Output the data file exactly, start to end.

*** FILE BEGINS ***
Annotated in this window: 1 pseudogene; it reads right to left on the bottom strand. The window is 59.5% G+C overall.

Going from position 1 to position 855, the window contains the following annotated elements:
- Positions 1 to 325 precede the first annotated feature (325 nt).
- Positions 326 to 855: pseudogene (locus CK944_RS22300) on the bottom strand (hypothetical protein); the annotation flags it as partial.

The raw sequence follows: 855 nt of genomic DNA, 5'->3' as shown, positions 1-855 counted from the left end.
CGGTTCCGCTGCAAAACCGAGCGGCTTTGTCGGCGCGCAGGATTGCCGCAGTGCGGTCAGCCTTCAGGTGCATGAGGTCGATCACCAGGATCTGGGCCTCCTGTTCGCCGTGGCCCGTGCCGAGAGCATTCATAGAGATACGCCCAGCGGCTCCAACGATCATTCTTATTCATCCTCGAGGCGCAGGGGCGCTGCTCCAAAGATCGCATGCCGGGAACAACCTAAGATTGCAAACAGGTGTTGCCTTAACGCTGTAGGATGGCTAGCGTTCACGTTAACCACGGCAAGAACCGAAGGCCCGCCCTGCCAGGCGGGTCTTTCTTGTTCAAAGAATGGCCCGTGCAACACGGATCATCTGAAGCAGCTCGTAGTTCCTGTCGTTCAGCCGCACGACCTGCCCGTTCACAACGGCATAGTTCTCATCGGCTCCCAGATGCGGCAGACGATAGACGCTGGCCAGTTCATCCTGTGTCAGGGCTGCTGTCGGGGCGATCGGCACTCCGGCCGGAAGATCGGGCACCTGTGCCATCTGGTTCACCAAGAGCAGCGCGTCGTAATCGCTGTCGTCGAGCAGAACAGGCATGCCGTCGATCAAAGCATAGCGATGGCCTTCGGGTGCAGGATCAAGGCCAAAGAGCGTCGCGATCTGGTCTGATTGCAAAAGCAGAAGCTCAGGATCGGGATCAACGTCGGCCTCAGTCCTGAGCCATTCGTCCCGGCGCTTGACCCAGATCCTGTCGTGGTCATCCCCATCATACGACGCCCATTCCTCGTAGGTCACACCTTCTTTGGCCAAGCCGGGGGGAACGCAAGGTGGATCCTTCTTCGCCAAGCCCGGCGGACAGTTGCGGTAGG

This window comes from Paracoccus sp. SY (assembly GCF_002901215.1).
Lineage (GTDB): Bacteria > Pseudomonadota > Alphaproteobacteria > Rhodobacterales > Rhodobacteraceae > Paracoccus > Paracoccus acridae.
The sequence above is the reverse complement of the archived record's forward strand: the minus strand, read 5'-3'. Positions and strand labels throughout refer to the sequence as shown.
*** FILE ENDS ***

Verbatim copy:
Annotated in this window: 1 pseudogene; it reads right to left on the bottom strand. The window is 59.5% G+C overall.

Going from position 1 to position 855, the window contains the following annotated elements:
- Positions 1 to 325 precede the first annotated feature (325 nt).
- Positions 326 to 855: pseudogene (locus CK944_RS22300) on the bottom strand (hypothetical protein); the annotation flags it as partial.

The raw sequence follows: 855 nt of genomic DNA, 5'->3' as shown, positions 1-855 counted from the left end.
CGGTTCCGCTGCAAAACCGAGCGGCTTTGTCGGCGCGCAGGATTGCCGCAGTGCGGTCAGCCTTCAGGTGCATGAGGTCGATCACCAGGATCTGGGCCTCCTGTTCGCCGTGGCCCGTGCCGAGAGCATTCATAGAGATACGCCCAGCGGCTCCAACGATCATTCTTATTCATCCTCGAGGCGCAGGGGCGCTGCTCCAAAGATCGCATGCCGGGAACAACCTAAGATTGCAAACAGGTGTTGCCTTAACGCTGTAGGATGGCTAGCGTTCACGTTAACCACGGCAAGAACCGAAGGCCCGCCCTGCCAGGCGGGTCTTTCTTGTTCAAAGAATGGCCCGTGCAACACGGATCATCTGAAGCAGCTCGTAGTTCCTGTCGTTCAGCCGCACGACCTGCCCGTTCACAACGGCATAGTTCTCATCGGCTCCCAGATGCGGCAGACGATAGACGCTGGCCAGTTCATCCTGTGTCAGGGCTGCTGTCGGGGCGATCGGCACTCCGGCCGGAAGATCGGGCACCTGTGCCATCTGGTTCACCAAGAGCAGCGCGTCGTAATCGCTGTCGTCGAGCAGAACAGGCATGCCGTCGATCAAAGCATAGCGATGGCCTTCGGGTGCAGGATCAAGGCCAAAGAGCGTCGCGATCTGGTCTGATTGCAAAAGCAGAAGCTCAGGATCGGGATCAACGTCGGCCTCAGTCCTGAGCCATTCGTCCCGGCGCTTGACCCAGATCCTGTCGTGGTCATCCCCATCATACGACGCCCATTCCTCGTAGGTCACACCTTCTTTGGCCAAGCCGGGGGGAACGCAAGGTGGATCCTTCTTCGCCAAGCCCGGCGGACAGTTGCGGTAGG

This window comes from Paracoccus sp. SY (assembly GCF_002901215.1).
Lineage (GTDB): Bacteria > Pseudomonadota > Alphaproteobacteria > Rhodobacterales > Rhodobacteraceae > Paracoccus > Paracoccus acridae.
The sequence above is the reverse complement of the archived record's forward strand: the minus strand, read 5'-3'. Positions and strand labels throughout refer to the sequence as shown.